“My exposure was very high. I kept on getting loans then I started taking my family’s money, my brother’s money, my mum’s money for the venture even though we had no clear visibility on how we were going to get funded," he says.

In total he raised $1.2m from family, friends and angel investors just to keep the company afloat.

"I kept on taking $50,000 here, $50,000 there. This was when the stress was unprecedented. Because on the 25th of each month I did not have enough money to make payroll," he recalls.

"It’s always easy to look back when you have a success story but my friends and family took a leap of faith and they put their money in when it was the most dangerous time."

Bernard Lee, the co-founder of GlassQube co-working space in Abu Dhabi says successful entrepreneurs must posses an excessive tolerance for risk.

"This absolutely does not imply that successful entrepreneurs simply close their eyes and jump into the abyss," he says. "Therefore, it does not preclude start-ups from doing the requisite due diligence but after this stage there will always be an unavoidable "risk cliff" that must be bridged in order to start a business. At this juncture there is no formula for decision rational and it ultimately becomes a personal decision for the entrepreneur.”


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Mr Al Rifai first came up with the idea for the company while working in e-commerce in Jordan. Half Iraqi, half French, he was born and brought up in France where his Arabic was not fluent. So when he ordered food online and couriers demanded directions in Arabic over the phone, he became increasingly frustrated.

“I got tired of cold food,” he says. “Plus the return rate with some of the logistics companies in the e-commerce sector was extremely high. I knew the sector was going to grow about 30 to 40 per cent a year over the next 10 years and there was no go-to player on the logistics side.”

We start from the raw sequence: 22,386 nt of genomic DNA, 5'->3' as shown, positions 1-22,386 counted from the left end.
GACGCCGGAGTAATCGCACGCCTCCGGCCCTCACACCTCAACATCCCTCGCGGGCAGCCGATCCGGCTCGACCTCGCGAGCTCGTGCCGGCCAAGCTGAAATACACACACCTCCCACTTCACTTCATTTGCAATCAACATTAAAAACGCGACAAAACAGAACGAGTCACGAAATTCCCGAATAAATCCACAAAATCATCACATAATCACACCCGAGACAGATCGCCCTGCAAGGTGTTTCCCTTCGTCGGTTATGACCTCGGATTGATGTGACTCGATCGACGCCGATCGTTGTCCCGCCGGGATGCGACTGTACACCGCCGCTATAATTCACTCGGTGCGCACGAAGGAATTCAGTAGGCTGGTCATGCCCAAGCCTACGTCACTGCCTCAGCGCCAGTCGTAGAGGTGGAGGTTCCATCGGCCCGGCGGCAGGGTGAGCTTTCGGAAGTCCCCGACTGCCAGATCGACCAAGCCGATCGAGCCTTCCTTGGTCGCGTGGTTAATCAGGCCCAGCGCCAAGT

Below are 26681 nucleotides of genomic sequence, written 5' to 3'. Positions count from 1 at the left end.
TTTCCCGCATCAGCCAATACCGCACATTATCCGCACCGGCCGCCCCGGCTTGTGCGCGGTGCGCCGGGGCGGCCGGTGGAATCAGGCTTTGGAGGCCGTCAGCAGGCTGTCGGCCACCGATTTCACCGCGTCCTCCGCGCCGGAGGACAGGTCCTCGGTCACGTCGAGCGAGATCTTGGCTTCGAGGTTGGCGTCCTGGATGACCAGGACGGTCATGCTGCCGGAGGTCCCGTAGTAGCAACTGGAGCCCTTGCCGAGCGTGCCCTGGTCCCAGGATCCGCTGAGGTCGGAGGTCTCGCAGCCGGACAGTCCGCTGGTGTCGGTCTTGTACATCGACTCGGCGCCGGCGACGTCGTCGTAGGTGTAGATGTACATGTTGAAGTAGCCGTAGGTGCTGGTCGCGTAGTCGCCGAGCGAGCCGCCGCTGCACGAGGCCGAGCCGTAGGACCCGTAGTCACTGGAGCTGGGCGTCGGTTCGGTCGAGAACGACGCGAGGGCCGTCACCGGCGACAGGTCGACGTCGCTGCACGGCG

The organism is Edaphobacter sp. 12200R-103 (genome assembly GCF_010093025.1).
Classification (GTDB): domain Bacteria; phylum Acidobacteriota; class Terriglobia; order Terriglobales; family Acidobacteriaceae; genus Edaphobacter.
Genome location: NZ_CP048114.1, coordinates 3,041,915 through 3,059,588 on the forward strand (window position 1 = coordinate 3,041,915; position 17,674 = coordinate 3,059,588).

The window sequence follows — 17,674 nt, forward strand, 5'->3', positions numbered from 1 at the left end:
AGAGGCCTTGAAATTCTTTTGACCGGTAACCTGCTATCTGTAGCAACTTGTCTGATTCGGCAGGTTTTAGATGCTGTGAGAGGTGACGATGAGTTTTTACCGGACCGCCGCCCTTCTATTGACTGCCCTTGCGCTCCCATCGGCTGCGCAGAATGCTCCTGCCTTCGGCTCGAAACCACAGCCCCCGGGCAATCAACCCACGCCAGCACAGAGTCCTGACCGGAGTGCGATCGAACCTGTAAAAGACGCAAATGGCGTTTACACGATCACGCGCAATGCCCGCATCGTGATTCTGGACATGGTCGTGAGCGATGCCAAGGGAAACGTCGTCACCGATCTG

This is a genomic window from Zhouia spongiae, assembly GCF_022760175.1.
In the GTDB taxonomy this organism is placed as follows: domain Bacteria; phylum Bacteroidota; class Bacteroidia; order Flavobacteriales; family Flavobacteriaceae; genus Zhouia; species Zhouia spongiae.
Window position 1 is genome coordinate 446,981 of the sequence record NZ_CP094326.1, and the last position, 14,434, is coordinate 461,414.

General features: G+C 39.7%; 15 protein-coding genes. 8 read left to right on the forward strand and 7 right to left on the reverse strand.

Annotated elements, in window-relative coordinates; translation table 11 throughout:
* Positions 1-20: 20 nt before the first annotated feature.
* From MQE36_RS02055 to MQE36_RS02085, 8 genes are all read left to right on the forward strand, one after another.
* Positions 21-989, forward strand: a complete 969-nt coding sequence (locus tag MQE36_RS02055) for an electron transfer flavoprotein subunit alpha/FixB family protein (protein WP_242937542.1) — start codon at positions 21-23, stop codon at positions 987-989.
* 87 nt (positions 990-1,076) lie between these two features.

Mr Al Rifai believes that half of the world is living without an address – an issue he sees becoming obsolete in time as more companies adopt the Uber-like concept of making your location your address.

He started with a couple of developers to build the product.  Then in June 2013, the company launched in the UAE and started hiring drivers and call centre staff – a period that saw Mr Al Rifai making several deliveries himself.

“We made calls to customers, we delivered packages, we had to. You are super cost conscious you don’t want to hire the next driver because it costs money.

“Our first employee was an intern and she was head of finance, head of customer care and head of the call centre.”

To survive, Mr Al Rifai and his wife spent nine months couchsurfing at friend’s houses. “It was tough and we kept on changing houses because there is always that awkard moment when you feel like a burden.”

By then he says the only way to secure the funding he needed to take the company to the next level was to go to Silicon Valley. So in 2014 he joined an accelerator and entered several pitch competitions to raise his profile.

It was there he met Ms Ajlouny, a serial entrepreneur, who understood why the logistics industry needed an innovative concept. Raised in the US by Palestinian parents, she had faced similar frustrations sending packages in the Middle East during her time running Bonfaire, an e-commerce venture that was later sold to Moda Operandi in 2013.

“We decided to pair up,” he adds. “It’s very difficult to raise money from the Valley so Joy brought me the credibility I was missing. The idea was there, the traction was there but why would an investor be interested in a seed company that is a 16-hour flight away in a market they don’t understand.”

So is Mr Al Rifai still couchsurfing?

“No, I now live in a villa in Jumeirah Village Triangle. Life has changed.”

And while his friends and family that invested in the early days are now reaping the rewards – his mother has now been paid 15 times what she first put in – not everyone was happy.

“I lost friends, yes,” he says. “There are some that think that because you are their friend you have to give them a favour, which you cannot. As soon as they are in you have to treat them like a shareholder so no special updates. And then there are people that sold too early and feel that I misrepresented information.”

So what’s next?

Mr Al Rifai says the next step is expand further regionally as the same problem exists in places like India, Pakistan and Nigeria.

“Now it’s all about building a better service and better products, improving technology and improving talents. Then it is to to grow. This company now is way beyond me - I am just here to drive it.”